Ukraine vs. Russia and nuclear weaponsgreenspun.com : LUSENET : Grassroots Information Coordination Center (GICC) : One Thread
Ukraine vs. Russia | `Country cousin' will be pushed around no longer and it has nuclear weapons, too Source: The San Diego Union-Tribune Publication date: 1993-07-04 Arrival time: 2000-09-12
Can Russia come to terms with its loss of empire without a war? The answer to this question lies in Ukraine. After three centuries of Russian rule over Ukraine, most Russians have learned to look down on Ukrainians as country cousins and think of them as part -- though admittedly a big part -- of the greater Russian people.
If Russia can now come to terms with an independent Ukraine, that means the Russian empire is truly dead and buried.
But the signs are not good. Disputes between Russia and Ukraine about nuclear weapons, the former Soviet Union's Black Sea fleet and money have become poisonous.
Yuri Dubinin, Russia's chief negotiator with Ukraine, says that such things are inevitable when two countries so closely connected are forced to learn how "to be brothers, but in two different states."
Maybe. But asked how many disputes they have managed to resolve over the past 18 months, he can think of only one, on dividing money given by Germany to rehouse army officers. This took nine months to negotiate and involved only $4.7 million.
On both sides, nationalism is growing. The Ukrainian government has legitimate worries when facing an unstable and vastly more powerful neighbor with which it is economically interdependent (Ukraine imports 90 percent of its oil from Russia, which is the main market for Ukrainian exports).
Ukraine could address these worries either by placating Russia or by standing up to it aggressively.
A "little brother" complex and a need to establish its national identity has meant that its leaders have chosen to be aggressive.
At the same time, the Ukrainians have made a mess of running their economy. Hyperinflation looms, and on June 16 President Leonid Kravchuk reacted by staging a kind of non-military coup, taking personal control of the government, security services and economic policy, and giving his prime minister emergency powers to deal with the gathering crisis.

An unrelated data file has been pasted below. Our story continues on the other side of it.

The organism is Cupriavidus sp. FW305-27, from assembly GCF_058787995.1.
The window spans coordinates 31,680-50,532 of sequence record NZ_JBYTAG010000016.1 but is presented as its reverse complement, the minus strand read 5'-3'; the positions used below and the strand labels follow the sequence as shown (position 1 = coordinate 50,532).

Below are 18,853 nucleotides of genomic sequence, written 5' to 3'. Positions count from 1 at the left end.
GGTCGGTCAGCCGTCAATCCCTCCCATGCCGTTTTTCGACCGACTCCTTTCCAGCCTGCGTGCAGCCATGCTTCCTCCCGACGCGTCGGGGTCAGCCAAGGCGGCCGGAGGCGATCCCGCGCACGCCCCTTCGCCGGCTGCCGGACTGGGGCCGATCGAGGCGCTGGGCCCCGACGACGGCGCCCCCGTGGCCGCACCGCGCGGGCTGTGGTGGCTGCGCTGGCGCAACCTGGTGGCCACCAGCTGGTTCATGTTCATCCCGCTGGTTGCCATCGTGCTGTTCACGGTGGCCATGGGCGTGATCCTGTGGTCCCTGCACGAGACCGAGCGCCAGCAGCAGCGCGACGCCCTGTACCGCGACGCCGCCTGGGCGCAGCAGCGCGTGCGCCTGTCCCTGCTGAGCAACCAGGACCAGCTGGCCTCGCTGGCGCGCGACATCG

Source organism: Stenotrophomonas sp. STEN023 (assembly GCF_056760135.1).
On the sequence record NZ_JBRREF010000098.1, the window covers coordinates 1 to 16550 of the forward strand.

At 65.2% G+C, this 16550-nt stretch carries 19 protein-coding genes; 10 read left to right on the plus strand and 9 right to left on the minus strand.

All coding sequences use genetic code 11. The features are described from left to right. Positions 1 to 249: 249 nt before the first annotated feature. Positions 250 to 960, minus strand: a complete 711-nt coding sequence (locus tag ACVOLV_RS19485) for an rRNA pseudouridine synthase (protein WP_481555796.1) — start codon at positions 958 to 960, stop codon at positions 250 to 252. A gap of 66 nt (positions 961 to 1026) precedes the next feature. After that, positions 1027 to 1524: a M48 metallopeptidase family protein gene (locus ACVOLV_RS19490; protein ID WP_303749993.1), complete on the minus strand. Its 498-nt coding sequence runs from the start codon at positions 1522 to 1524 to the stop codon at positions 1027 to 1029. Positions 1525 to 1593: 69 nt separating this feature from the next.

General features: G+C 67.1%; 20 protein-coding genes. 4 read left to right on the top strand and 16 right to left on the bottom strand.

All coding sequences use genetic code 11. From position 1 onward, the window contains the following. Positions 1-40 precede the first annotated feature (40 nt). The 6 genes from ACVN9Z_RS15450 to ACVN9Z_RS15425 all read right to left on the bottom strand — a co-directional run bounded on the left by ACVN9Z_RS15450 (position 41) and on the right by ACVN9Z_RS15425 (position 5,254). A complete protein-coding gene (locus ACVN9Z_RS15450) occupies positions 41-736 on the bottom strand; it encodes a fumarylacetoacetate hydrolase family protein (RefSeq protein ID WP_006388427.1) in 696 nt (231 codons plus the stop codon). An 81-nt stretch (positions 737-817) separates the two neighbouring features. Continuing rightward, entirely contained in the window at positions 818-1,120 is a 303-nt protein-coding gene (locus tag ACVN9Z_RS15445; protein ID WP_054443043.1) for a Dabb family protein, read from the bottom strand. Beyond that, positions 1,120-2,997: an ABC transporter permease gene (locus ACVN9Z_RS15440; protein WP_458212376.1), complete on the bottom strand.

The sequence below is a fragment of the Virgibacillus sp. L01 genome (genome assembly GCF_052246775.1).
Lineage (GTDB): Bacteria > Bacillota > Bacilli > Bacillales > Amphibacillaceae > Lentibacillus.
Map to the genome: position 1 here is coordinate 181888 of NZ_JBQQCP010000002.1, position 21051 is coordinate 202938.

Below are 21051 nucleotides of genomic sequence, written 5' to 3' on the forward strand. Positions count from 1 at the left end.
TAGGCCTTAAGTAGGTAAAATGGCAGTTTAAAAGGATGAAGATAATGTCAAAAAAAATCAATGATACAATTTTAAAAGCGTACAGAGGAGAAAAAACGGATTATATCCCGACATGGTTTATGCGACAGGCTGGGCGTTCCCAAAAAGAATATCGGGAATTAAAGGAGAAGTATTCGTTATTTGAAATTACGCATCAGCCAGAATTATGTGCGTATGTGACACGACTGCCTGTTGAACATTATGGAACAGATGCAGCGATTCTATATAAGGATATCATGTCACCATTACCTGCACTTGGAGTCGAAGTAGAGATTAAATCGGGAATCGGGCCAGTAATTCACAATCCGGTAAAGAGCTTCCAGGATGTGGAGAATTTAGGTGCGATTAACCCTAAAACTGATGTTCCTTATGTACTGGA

With the economy in ruins, leaders have been looking around for someone else to blame. Russia is the obvious scapegoat.
Mykola Mykhalchenko, the chief political adviser to President Kravchuk, has said: "It is absolutely clear what Russia's tactics are. It wants to force Ukraine to make political concessions to Russia in order to form a new union, a neo-U.S.S.R. Russia wants to bring Ukraine to its knees."
To reformers in the Russian government, this is paranoia. They reckon that Russia has enough problems of its own, without trying to re-create an empire. To the extent that they think about Ukraine at all, they are glad to be rid of it. The reformers' foreign policy has concentrated on the West.
But the reformers' relative lack of interest in former republics of the Soviet Union has allowed right-wing opponents to dictate the terms of the debate on how to deal with Ukraine. They make no bones about what they want.
According to Den, a newspaper that acts as the mouthpiece of the right, a meeting held in February by the shadow cabinet of something called the National Salvation Front, an organization supported by one- third of the deputies in Russia's parliament, decided that "The situation in Ukraine is becoming more and more dangerous. Therefore, as professionals, we should investigate possible scenarios for a sudden nuclear war with Kiev."